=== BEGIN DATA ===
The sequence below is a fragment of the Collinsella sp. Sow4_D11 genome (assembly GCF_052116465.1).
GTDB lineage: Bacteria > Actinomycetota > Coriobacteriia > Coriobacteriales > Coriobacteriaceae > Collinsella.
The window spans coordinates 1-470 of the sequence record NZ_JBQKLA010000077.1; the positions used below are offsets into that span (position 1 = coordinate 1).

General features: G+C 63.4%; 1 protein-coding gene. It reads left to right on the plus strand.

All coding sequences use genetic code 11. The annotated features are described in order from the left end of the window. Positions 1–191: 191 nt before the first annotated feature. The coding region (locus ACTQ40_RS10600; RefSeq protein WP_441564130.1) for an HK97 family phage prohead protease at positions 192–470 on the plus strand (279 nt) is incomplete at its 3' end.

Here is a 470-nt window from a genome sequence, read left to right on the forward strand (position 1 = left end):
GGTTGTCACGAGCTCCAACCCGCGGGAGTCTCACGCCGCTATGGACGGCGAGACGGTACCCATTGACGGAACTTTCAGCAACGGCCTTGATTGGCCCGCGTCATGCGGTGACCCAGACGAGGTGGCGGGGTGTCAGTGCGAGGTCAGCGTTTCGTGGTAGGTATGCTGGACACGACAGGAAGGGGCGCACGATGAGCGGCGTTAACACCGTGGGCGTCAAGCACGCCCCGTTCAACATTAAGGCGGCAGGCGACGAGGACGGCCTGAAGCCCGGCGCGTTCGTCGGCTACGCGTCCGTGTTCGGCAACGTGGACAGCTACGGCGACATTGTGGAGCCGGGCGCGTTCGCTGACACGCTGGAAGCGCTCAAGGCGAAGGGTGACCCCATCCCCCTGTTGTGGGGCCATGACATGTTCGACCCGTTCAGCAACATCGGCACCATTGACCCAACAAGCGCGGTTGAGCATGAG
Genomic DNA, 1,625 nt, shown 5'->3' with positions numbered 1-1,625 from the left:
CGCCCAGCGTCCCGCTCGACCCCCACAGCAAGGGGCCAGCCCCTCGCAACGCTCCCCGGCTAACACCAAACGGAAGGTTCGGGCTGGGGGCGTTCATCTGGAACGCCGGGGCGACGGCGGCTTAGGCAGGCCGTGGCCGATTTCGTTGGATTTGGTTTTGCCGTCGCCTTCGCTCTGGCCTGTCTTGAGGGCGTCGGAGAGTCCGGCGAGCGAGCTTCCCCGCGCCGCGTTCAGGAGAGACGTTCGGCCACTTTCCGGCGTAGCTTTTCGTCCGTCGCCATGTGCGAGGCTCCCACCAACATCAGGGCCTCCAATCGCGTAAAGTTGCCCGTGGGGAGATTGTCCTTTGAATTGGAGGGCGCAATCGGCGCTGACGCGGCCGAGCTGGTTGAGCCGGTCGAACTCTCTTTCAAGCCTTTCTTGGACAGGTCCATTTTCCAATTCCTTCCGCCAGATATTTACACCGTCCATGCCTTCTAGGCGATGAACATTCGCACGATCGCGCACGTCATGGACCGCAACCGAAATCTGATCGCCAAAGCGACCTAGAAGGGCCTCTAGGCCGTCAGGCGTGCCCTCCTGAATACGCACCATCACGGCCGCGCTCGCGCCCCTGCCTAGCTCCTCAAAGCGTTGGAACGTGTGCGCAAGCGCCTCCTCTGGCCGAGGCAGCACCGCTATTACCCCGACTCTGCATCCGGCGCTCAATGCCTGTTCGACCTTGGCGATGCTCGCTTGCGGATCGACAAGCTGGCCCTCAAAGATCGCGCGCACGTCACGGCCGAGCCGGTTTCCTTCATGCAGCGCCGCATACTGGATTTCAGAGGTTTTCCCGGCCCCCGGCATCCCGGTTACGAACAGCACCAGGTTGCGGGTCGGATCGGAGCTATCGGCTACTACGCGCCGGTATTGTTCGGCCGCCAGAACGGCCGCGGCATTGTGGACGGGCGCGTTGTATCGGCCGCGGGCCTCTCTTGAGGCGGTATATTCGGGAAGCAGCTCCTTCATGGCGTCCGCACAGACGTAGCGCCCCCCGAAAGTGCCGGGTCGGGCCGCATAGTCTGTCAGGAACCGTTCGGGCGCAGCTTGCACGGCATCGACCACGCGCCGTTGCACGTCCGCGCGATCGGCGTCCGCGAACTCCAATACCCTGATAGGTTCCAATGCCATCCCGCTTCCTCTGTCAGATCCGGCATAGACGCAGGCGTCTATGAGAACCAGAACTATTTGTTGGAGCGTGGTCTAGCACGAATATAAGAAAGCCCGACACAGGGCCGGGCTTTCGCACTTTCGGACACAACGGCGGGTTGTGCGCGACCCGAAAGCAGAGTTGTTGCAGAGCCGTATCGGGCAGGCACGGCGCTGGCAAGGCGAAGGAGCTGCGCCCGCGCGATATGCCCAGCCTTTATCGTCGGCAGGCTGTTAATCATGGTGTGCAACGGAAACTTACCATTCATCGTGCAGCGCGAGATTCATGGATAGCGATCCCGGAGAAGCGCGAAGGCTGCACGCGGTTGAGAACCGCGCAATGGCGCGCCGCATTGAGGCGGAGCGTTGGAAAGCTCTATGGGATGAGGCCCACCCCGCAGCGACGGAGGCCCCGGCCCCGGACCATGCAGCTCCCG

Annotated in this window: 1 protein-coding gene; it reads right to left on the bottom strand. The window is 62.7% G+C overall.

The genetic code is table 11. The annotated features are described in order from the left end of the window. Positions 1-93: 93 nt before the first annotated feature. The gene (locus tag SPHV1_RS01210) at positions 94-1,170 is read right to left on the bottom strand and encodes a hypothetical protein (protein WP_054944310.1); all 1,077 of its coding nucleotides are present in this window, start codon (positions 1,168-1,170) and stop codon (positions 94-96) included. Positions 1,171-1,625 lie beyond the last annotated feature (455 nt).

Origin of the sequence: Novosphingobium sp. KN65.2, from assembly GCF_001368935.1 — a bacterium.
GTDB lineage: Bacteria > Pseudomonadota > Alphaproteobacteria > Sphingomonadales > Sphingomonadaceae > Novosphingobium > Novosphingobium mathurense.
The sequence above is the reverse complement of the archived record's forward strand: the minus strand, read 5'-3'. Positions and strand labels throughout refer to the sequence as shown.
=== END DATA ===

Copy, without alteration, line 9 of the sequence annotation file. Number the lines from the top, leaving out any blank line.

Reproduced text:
CGCCCAGCGTCCCGCTCGACCCCCACAGCAAGGGGCCAGCCCCTCGCAACGCTCCCCGGCTAACACCAAACGGAAGGTTCGGGCTGGGGGCGTTCATCTGGAACGCCGGGGCGACGGCGGCTTAGGCAGGCCGTGGCCGATTTCGTTGGATTTGGTTTTGCCGTCGCCTTCGCTCTGGCCTGTCTTGAGGGCGTCGGAGAGTCCGGCGAGCGAGCTTCCCCGCGCCGCGTTCAGGAGAGACGTTCGGCCACTTTCCGGCGTAGCTTTTCGTCCGTCGCCATGTGCGAGGCTCCCACCAACATCAGGGCCTCCAATCGCGTAAAGTTGCCCGTGGGGAGATTGTCCTTTGAATTGGAGGGCGCAATCGGCGCTGACGCGGCCGAGCTGGTTGAGCCGGTCGAACTCTCTTTCAAGCCTTTCTTGGACAGGTCCATTTTCCAATTCCTTCCGCCAGATATTTACACCGTCCATGCCTTCTAGGCGATGAACATTCGCACGATCGCGCACGTCATGGACCGCAACCGAAATCTGATCGCCAAAGCGACCTAGAAGGGCCTCTAGGCCGTCAGGCGTGCCCTCCTGAATACGCACCATCACGGCCGCGCTCGCGCCCCTGCCTAGCTCCTCAAAGCGTTGGAACGTGTGCGCAAGCGCCTCCTCTGGCCGAGGCAGCACCGCTATTACCCCGACTCTGCATCCGGCGCTCAATGCCTGTTCGACCTTGGCGATGCTCGCTTGCGGATCGACAAGCTGGCCCTCAAAGATCGCGCGCACGTCACGGCCGAGCCGGTTTCCTTCATGCAGCGCCGCATACTGGATTTCAGAGGTTTTCCCGGCCCCCGGCATCCCGGTTACGAACAGCACCAGGTTGCGGGTCGGATCGGAGCTATCGGCTACTACGCGCCGGTATTGTTCGGCCGCCAGAACGGCCGCGGCATTGTGGACGGGCGCGTTGTATCGGCCGCGGGCCTCTCTTGAGGCGGTATATTCGGGAAGCAGCTCCTTCATGGCGTCCGCACAGACGTAGCGCCCCCCGAAAGTGCCGGGTCGGGCCGCATAGTCTGTCAGGAACCGTTCGGGCGCAGCTTGCACGGCATCGACCACGCGCCGTTGCACGTCCGCGCGATCGGCGTCCGCGAACTCCAATACCCTGATAGGTTCCAATGCCATCCCGCTTCCTCTGTCAGATCCGGCATAGACGCAGGCGTCTATGAGAACCAGAACTATTTGTTGGAGCGTGGTCTAGCACGAATATAAGAAAGCCCGACACAGGGCCGGGCTTTCGCACTTTCGGACACAACGGCGGGTTGTGCGCGACCCGAAAGCAGAGTTGTTGCAGAGCCGTATCGGGCAGGCACGGCGCTGGCAAGGCGAAGGAGCTGCGCCCGCGCGATATGCCCAGCCTTTATCGTCGGCAGGCTGTTAATCATGGTGTGCAACGGAAACTTACCATTCATCGTGCAGCGCGAGATTCATGGATAGCGATCCCGGAGAAGCGCGAAGGCTGCACGCGGTTGAGAACCGCGCAATGGCGCGCCGCATTGAGGCGGAGCGTTGGAAAGCTCTATGGGATGAGGCCCACCCCGCAGCGACGGAGGCCCCGGCCCCGGACCATGCAGCTCCCG